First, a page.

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Arthroscopy. 2014 Dec;30(12):1557-61. doi: 10.1016/j.arthro.2014.06.012. Epub 2014 Aug 14.

Effects of varying locations for biceps tendon tenotomy and superior labral integrity on shoulder stability in a cadaveric concavity-compression model.

Author information

1
Department of Orthopaedics, University of Rochester Medical Center, Rochester, NY, U.S.A.
2
Department of Orthopaedics, University of Rochester Medical Center, Rochester, NY, U.S.A.. Electronic address: ilya_voloshin@urmc.rochester.edu.

Abstract

PURPOSE:

The purpose of this study was to examine the location of biceps tenotomy and the integrity of the superior labrum as they relate to superior glenohumeral joint stability in a cadaveric concavity-compression model.

METHODS:

Eight cadaveric glenoid labrums were mounted individually onto a load cell with the corresponding humerus fixed to the loading arm in the hanging-arm position. All surrounding soft tissue was removed except the labrum and proximal stump of the long head of the biceps (LHB) tendon, simulating a biceps tenotomy. A compressive load of 22 N was applied across the glenohumeral joint. The humerus was then translated superiorly until it subluxated over the glenoid labrum. The force resisting superior translation was characterized for each of 50 cycles. Each specimen was tested under the following conditions: (1) with a 4 cm biceps stump after tenotomy, (2) with a 0 cm biceps stump, (3) after full detachment of the superior labrum, and (4) after repair of the labrum.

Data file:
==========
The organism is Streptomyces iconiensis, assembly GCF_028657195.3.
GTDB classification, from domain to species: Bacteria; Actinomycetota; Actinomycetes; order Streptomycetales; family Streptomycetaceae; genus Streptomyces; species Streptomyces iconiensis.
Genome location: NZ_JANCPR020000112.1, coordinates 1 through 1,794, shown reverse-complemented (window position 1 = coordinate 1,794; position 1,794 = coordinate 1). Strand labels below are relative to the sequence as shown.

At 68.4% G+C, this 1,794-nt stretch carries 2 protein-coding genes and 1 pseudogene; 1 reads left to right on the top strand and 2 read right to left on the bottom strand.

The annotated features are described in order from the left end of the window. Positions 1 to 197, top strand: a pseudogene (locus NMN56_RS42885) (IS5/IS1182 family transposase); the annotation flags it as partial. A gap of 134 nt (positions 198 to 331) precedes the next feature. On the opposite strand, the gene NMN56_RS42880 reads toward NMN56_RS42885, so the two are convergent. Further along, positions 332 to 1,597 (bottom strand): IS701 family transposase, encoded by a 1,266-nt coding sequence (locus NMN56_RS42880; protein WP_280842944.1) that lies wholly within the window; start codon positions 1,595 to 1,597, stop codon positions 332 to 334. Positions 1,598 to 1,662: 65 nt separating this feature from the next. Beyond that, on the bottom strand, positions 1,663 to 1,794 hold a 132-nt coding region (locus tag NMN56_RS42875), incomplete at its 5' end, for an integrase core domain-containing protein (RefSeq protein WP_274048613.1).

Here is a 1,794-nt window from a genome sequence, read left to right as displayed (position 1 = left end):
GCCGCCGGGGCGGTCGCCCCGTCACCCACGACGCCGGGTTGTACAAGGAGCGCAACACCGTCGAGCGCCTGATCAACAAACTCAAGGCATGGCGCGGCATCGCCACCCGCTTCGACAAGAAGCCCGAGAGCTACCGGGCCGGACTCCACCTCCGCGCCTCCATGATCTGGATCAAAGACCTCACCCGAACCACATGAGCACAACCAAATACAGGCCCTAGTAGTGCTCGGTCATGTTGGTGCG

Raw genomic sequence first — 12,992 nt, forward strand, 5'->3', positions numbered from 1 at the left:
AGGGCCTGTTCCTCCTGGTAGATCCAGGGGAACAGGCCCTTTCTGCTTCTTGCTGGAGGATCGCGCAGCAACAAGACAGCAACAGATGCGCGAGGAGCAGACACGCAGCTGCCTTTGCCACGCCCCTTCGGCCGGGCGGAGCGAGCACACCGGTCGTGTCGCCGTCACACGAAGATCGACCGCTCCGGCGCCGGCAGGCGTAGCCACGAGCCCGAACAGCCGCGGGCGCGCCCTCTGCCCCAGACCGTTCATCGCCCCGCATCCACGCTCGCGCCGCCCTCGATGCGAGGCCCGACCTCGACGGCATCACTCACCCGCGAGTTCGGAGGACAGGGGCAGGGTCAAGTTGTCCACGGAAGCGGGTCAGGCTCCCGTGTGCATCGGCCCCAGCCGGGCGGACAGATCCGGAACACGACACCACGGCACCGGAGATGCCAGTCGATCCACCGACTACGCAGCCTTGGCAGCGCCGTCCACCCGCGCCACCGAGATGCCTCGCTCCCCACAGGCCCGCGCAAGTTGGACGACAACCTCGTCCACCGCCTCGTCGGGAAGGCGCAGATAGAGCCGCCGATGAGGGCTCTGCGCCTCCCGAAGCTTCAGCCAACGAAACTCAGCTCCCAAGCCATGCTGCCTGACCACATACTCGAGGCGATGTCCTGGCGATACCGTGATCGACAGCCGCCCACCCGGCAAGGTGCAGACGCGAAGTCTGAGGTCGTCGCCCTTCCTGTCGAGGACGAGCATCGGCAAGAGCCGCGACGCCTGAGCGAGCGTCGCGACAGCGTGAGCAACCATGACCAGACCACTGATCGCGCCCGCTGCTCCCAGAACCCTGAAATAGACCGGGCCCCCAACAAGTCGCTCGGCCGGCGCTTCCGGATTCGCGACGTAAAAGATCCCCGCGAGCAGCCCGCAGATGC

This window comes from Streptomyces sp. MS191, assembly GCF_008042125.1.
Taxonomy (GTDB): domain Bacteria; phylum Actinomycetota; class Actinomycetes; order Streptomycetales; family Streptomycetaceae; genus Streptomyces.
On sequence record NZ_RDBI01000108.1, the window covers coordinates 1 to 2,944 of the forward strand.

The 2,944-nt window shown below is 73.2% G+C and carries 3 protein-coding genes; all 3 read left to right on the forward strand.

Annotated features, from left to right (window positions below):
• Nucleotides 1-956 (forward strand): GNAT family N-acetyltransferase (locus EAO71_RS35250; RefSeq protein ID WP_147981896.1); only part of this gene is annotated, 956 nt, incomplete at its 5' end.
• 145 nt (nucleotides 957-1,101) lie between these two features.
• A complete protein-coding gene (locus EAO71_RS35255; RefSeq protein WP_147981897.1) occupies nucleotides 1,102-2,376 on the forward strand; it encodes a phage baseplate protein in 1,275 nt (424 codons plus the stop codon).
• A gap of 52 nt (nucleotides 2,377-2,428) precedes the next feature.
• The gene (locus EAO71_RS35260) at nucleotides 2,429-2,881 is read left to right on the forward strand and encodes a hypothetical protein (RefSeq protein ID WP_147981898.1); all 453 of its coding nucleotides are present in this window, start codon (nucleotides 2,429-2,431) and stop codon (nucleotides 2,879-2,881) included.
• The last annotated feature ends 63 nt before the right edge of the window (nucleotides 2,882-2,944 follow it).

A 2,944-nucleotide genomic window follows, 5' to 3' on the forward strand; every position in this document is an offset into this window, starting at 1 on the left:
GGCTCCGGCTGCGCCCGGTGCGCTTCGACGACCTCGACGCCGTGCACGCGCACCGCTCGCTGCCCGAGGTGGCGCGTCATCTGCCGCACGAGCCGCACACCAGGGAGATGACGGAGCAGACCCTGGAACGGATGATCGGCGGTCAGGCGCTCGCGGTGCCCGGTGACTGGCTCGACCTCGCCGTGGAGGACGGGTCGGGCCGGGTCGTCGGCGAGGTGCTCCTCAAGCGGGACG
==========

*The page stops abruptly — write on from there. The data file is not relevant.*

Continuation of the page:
RESULTS:

Biceps tenotomy performed at the biceps-labral junction resulted in an average decrease in force required to superiorly subluxate the humeral head by 8.6% (P = .01) when compared with leaving 4 cm of biceps stump. Resection of the entire superior labrum resulted in a future decrease to 15.2% (P < .001) from baseline. Repair of the labrum resulted in restoration of stability with a mean of 101.1% (P = .82) and was not statistically different from baseline. The kinematics of the glenohumeral joint was affected by labral repair, with an earlier upslope on the force-to-displacement curve and alteration in the total energy required to cause subluxation of the humeral head noted.

CONCLUSIONS:

In this study, location of the biceps tenotomy and integrity of the superior labrum affected glenohumeral stability during axial loading in the hanging-arm position. Repair of the labrum restored stability for superior subluxation but also changed the kinematics of the subluxation event.

CLINICAL RELEVANCE:

Preservation of superior labrum after biceps tenotomy provides increased resistive force to superior translation in a unidirectional biomechanical model.

PMID:
25129863
DOI:
10.1016/j.arthro.2014.06.012
[Indexed for MEDLINE]

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